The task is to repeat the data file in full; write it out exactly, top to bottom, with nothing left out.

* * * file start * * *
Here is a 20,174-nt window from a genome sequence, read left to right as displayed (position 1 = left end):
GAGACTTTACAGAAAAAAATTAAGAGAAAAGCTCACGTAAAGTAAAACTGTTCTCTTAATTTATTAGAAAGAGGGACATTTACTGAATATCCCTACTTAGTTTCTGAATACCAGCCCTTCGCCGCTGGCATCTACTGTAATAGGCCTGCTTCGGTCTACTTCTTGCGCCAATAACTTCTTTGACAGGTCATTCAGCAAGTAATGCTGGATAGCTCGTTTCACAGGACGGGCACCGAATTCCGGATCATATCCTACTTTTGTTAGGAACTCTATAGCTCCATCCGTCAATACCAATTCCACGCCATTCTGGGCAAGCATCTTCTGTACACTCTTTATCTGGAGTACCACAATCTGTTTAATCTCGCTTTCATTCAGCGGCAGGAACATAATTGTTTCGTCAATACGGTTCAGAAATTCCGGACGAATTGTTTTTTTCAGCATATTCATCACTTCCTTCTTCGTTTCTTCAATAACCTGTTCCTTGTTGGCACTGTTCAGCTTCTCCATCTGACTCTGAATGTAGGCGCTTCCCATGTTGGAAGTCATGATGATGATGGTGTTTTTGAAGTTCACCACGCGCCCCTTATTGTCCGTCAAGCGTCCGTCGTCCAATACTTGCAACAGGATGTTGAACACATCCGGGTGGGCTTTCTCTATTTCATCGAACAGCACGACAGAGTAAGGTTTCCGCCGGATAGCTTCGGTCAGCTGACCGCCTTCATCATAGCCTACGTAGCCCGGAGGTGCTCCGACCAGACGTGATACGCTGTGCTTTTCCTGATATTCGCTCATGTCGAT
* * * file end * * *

Here is a 20,174-nt window from a genome sequence, read left to right as displayed (position 1 = left end):
GAGACTTTACAGAAAAAAATTAAGAGAAAAGCTCACGTAAAGTAAAACTGTTCTCTTAATTTATTAGAAAGAGGGACATTTACTGAATATCCCTACTTAGTTTCTGAATACCAGCCCTTCGCCGCTGGCATCTACTGTAATAGGCCTGCTTCGGTCTACTTCTTGCGCCAATAACTTCTTTGACAGGTCATTCAGCAAGTAATGCTGGATAGCTCGTTTCACAGGACGGGCACCGAATTCCGGATCATATCCTACTTTTGTTAGGAACTCTATAGCTCCATCCGTCAATACCAATTCCACGCCATTCTGGGCAAGCATCTTCTGTACACTCTTTATCTGGAGTACCACAATCTGTTTAATCTCGCTTTCATTCAGCGGCAGGAACATAATTGTTTCGTCAATACGGTTCAGAAATTCCGGACGAATTGTTTTTTTCAGCATATTCATCACTTCCTTCTTCGTTTCTTCAATAACCTGTTCCTTGTTGGCACTGTTCAGCTTCTCCATCTGACTCTGAATGTAGGCGCTTCCCATGTTGGAAGTCATGATGATGATGGTGTTTTTGAAGTTCACCACGCGCCCCTTATTGTCCGTCAAGCGTCCGTCGTCCAATACTTGCAACAGGATGTTGAACACATCCGGGTGGGCTTTCTCTATTTCATCGAACAGCACGACAGAGTAAGGTTTCCGCCGGATAGCTTCGGTCAGCTGACCGCCTTCATCATAGCCTACGTAGCCCGGAGGTGCTCCGACCAGACGTGATACGCTGTGCTTTTCCTGATATTCGCTCATGTCGAT